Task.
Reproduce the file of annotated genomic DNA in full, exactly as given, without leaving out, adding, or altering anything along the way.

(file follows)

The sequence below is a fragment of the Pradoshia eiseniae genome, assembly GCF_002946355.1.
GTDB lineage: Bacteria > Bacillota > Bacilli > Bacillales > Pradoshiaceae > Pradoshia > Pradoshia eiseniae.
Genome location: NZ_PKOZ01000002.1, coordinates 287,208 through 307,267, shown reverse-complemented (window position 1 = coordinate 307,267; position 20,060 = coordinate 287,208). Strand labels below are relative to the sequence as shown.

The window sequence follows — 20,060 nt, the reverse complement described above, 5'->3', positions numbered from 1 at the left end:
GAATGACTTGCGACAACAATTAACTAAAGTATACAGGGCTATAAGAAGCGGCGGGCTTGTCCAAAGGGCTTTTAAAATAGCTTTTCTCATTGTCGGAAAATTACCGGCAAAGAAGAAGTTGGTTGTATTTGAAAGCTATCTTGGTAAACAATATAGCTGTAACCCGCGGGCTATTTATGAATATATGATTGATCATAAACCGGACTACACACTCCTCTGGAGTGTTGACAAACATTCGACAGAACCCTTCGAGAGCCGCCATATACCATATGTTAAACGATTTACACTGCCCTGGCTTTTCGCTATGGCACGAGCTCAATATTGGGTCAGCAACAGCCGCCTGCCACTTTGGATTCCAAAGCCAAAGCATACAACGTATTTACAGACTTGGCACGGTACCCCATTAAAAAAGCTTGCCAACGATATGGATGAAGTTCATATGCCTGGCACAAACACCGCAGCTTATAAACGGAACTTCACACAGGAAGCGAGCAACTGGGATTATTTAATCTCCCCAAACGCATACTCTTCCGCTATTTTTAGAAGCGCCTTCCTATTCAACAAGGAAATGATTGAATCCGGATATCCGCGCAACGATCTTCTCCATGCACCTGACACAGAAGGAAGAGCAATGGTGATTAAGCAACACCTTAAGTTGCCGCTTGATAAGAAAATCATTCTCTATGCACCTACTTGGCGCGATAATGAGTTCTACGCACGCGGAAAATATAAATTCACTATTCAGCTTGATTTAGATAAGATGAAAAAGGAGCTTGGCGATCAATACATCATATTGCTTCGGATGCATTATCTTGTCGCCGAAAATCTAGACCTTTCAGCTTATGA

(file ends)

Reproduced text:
The sequence below is a fragment of the Pradoshia eiseniae genome, assembly GCF_002946355.1.
GTDB lineage: Bacteria > Bacillota > Bacilli > Bacillales > Pradoshiaceae > Pradoshia > Pradoshia eiseniae.
Genome location: NZ_PKOZ01000002.1, coordinates 287,208 through 307,267, shown reverse-complemented (window position 1 = coordinate 307,267; position 20,060 = coordinate 287,208). Strand labels below are relative to the sequence as shown.

The window sequence follows — 20,060 nt, the reverse complement described above, 5'->3', positions numbered from 1 at the left end:
GAATGACTTGCGACAACAATTAACTAAAGTATACAGGGCTATAAGAAGCGGCGGGCTTGTCCAAAGGGCTTTTAAAATAGCTTTTCTCATTGTCGGAAAATTACCGGCAAAGAAGAAGTTGGTTGTATTTGAAAGCTATCTTGGTAAACAATATAGCTGTAACCCGCGGGCTATTTATGAATATATGATTGATCATAAACCGGACTACACACTCCTCTGGAGTGTTGACAAACATTCGACAGAACCCTTCGAGAGCCGCCATATACCATATGTTAAACGATTTACACTGCCCTGGCTTTTCGCTATGGCACGAGCTCAATATTGGGTCAGCAACAGCCGCCTGCCACTTTGGATTCCAAAGCCAAAGCATACAACGTATTTACAGACTTGGCACGGTACCCCATTAAAAAAGCTTGCCAACGATATGGATGAAGTTCATATGCCTGGCACAAACACCGCAGCTTATAAACGGAACTTCACACAGGAAGCGAGCAACTGGGATTATTTAATCTCCCCAAACGCATACTCTTCCGCTATTTTTAGAAGCGCCTTCCTATTCAACAAGGAAATGATTGAATCCGGATATCCGCGCAACGATCTTCTCCATGCACCTGACACAGAAGGAAGAGCAATGGTGATTAAGCAACACCTTAAGTTGCCGCTTGATAAGAAAATCATTCTCTATGCACCTACTTGGCGCGATAATGAGTTCTACGCACGCGGAAAATATAAATTCACTATTCAGCTTGATTTAGATAAGATGAAAAAGGAGCTTGGCGATCAATACATCATATTGCTTCGGATGCATTATCTTGTCGCCGAAAATCTAGACCTTTCAGCTTATGA